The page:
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How I Learned to Stop Worrying and Love the Bond

By Lewis Johnson | November 30, 2017

Chief Conclusion

Evidence continues to accumulate globally that the secular bull market in bonds is alive and well.  We discuss the most recent data that includes Europe’s first negative yielding corporate bond (BBB- rated), failing relative performance of banks globally, and a quickly shrinking premium of U.S. government 30 year bond yields versus 5 year yields (flattening yield curve).  We outline how we have our portfolio defensively positioned for this stage of the cycle, and why.

Dr. Strangelove or How I Learned to Stop Worrying and Love the Bomb

Dr. Strangelove, Slim Pickens Rides a Missile.

 “Dr. Strangelove” is a wickedly absurd movie that tackled a weighty issue.  Made in the wake of the Cuban Missile Crisis, the movie features a rogue military base commander launching a nuclear attack on the Soviet Union without the knowledge or approval of the President.  This already serious situation escalates dramatically when the U.S. learns that the Soviets possess a “doomsday” device that will retaliate automatically with its own launch of nuclear missiles if the Soviet Union is attacked.  A full cast of characters, including Peter Sellers playing three roles, culminates in the iconic image above of Slim Pickens riding a nuclear missile.

It’s a funny but dark spoof of a serious issue.  You should definitely watch it if you have not yet seen it.

Recent research has shown that parts of the movie were uncomfortably closer to truth than anyone realized at the time.  First, the book that inspired the movie, “Red Alert” had been researched meticulously and confirmed that such a rouge launch was indeed possible.  This threat was sufficiently frightening for the Kennedy Administration to launch a sweeping overhaul of the command of our nuclear arsenal to centralize its control.  Second, even more troubling, Soviet archives show the existence of a Soviet “doomsday” machine, called the Perimeter System and code named “The Dead Hand” that was completed in 1985.  It was a network of sensors whose job it was to sense if a nuclear detonation took place in the Soviet Union and to automatically launch its own nuclear missiles in the event that Soviet commanders could not communicate.

Negative Interest Rates (Again)!? Inconceivable! Is Art Influencing Life?

In the financial world - the closest farcical equivalent of this movie seems to be in negative interest rates, especially in Europe.  We have written about this before (Negative Interest Rates?).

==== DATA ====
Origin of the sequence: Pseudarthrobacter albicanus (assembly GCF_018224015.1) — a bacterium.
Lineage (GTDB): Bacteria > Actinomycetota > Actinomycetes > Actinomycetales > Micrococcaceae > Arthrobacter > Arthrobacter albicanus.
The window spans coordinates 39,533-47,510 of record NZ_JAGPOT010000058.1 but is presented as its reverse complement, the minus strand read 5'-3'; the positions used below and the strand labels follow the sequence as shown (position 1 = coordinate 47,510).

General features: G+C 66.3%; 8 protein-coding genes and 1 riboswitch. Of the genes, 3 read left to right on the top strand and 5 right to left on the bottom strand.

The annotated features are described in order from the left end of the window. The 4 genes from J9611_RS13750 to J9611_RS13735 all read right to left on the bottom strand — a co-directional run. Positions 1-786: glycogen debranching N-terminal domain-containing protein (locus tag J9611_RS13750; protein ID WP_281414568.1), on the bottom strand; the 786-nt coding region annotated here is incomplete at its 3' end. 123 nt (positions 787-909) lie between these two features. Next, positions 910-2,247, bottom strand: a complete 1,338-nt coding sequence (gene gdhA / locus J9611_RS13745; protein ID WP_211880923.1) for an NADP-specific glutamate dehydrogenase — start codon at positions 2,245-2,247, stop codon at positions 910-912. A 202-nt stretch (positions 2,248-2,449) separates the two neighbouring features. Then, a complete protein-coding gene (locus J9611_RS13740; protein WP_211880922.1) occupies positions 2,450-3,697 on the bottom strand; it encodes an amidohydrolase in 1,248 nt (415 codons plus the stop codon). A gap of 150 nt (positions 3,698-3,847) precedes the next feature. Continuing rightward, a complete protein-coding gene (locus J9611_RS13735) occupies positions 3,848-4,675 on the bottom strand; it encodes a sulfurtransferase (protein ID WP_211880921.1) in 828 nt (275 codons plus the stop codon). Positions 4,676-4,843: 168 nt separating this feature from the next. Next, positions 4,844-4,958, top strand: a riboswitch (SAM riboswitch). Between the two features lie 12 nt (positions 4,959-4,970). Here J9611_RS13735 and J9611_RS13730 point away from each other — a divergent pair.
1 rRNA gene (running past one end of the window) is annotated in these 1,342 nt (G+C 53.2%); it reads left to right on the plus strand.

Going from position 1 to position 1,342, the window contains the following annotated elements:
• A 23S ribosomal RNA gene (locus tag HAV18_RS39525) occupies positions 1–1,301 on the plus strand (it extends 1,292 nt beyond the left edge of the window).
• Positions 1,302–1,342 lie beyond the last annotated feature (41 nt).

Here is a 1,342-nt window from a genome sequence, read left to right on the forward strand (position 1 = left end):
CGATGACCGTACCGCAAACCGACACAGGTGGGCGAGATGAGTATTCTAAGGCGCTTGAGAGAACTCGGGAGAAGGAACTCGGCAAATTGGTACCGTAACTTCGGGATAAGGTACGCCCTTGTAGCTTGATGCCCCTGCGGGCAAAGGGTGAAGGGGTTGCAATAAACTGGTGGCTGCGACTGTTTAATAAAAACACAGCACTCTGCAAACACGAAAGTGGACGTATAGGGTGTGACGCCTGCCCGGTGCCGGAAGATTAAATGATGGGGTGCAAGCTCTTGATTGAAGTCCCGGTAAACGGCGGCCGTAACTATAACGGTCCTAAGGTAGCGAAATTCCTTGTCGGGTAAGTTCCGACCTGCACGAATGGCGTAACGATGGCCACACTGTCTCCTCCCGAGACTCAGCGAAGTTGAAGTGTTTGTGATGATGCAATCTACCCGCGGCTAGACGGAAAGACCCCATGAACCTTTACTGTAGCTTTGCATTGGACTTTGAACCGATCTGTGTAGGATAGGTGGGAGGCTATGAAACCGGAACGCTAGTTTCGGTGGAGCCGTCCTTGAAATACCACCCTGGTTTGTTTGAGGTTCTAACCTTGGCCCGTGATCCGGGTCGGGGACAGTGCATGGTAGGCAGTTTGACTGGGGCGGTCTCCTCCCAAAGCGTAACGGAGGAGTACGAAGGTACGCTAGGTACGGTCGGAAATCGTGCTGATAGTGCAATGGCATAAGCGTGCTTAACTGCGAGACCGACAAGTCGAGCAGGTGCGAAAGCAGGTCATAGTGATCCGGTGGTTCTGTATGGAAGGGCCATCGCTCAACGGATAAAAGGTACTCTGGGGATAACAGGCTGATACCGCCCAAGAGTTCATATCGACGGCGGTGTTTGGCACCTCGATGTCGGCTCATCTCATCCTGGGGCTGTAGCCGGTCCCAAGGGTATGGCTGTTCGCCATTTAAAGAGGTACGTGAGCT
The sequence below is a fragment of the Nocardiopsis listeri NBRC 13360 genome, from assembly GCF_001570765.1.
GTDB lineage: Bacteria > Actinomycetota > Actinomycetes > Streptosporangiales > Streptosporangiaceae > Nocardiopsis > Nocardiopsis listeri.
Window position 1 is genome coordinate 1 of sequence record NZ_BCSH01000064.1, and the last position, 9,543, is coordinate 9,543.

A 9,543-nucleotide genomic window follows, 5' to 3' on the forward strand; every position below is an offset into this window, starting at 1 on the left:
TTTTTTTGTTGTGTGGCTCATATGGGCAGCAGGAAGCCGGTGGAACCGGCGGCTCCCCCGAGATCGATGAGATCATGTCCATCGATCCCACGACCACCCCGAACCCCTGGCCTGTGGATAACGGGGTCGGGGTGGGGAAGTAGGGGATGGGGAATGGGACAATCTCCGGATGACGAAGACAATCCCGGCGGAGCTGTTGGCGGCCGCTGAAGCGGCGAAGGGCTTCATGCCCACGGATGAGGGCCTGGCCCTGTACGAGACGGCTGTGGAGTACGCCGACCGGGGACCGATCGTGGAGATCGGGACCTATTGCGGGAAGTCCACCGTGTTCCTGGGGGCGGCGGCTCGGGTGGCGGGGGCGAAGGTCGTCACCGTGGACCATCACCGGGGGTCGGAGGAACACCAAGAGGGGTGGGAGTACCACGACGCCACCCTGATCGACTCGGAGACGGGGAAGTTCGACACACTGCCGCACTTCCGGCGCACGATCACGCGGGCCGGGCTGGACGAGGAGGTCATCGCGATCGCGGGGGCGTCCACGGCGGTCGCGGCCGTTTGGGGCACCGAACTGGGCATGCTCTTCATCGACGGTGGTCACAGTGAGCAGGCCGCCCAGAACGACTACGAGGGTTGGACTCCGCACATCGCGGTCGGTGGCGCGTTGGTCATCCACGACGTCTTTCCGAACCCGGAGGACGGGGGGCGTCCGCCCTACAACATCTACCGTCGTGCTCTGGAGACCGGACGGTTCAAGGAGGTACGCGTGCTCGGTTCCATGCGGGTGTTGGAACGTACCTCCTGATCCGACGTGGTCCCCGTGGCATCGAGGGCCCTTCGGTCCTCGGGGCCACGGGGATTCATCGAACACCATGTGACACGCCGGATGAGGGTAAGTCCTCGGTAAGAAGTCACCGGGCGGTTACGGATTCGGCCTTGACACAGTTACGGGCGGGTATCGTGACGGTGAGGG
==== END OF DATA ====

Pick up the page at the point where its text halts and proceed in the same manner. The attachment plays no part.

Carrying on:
Recent events have become even “stranger” with the first issuance of a negative yielding bond in Europe, not by a sovereign “risk free” borrower, but rather by a run-of-the-mill investment grade rated company.  

Truth is Stranger than Fiction in the Bond Market

When there were “only” negative interest rates in European sovereign bonds, you could kind of almost wrap your head around that since there is always some demand for a “risk free asset.”   But, negative interest rates for a modestly rated corporate debtor…that’s new.   

It should go without saying that paying money for the privilege of bearing the real risk of not getting your money back is a really bad idea.  Sovereign countries have the power of the printing press to create the means by which to satisfy their liabilities, so one can (kind of) get the whole negative sovereign bond yield thing.  But to extend the same privilege to bonds with substantial, or at least meaningful, credit risk?  Really?! 

Passing on this “opportunity,” however, is not the same as fighting the trend.  Far from it.  The bond market, particularly the higher-quality, longer duration bonds that we favor, likely has a lot left in it.  In contrast, the more risky, lower quality debt markets are hiding some huge problems with which we are going to have to deal with in the future.  More on that later.

What I have not seen is the latest crop of bond bears address this development.  Their silence is deafening.  Admittedly, this year’s crop of bears is only the freshest in what has proven to be a bottomless font of talking heads calling the top of the bond market.

Two Decades of the “Widowmaker Trade:” A Brief History of Misplaced Bond Bearishness